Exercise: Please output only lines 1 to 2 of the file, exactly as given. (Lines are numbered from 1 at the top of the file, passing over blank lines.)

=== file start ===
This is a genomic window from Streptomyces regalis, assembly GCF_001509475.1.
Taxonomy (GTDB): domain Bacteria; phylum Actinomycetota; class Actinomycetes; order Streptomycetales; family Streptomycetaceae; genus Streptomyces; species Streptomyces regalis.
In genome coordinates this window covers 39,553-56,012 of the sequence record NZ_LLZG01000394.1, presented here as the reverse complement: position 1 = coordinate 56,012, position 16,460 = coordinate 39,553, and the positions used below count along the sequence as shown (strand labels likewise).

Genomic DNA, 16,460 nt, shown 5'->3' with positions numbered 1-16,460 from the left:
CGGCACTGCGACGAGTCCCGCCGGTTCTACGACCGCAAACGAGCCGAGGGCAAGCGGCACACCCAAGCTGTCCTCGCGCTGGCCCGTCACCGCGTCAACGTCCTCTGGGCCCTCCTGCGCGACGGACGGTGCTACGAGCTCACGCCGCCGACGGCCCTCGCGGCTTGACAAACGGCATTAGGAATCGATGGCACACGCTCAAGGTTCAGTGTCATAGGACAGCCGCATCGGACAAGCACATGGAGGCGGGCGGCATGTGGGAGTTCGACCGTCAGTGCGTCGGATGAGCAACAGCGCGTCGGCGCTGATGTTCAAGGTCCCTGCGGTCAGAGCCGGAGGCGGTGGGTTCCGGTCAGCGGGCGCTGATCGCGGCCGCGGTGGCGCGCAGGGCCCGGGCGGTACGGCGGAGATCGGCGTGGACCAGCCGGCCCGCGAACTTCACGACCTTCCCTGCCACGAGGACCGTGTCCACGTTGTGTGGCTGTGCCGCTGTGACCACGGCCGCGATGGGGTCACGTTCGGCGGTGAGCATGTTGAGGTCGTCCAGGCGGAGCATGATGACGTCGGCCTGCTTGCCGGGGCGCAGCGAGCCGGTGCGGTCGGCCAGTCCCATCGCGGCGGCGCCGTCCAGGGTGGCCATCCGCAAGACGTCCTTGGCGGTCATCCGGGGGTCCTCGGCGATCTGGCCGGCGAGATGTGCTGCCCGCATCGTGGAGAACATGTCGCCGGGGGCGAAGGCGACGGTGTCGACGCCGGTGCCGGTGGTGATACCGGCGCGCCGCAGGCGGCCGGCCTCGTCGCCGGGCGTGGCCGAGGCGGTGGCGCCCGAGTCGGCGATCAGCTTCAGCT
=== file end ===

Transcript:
This is a genomic window from Streptomyces regalis, assembly GCF_001509475.1.
Taxonomy (GTDB): domain Bacteria; phylum Actinomycetota; class Actinomycetes; order Streptomycetales; family Streptomycetaceae; genus Streptomyces; species Streptomyces regalis.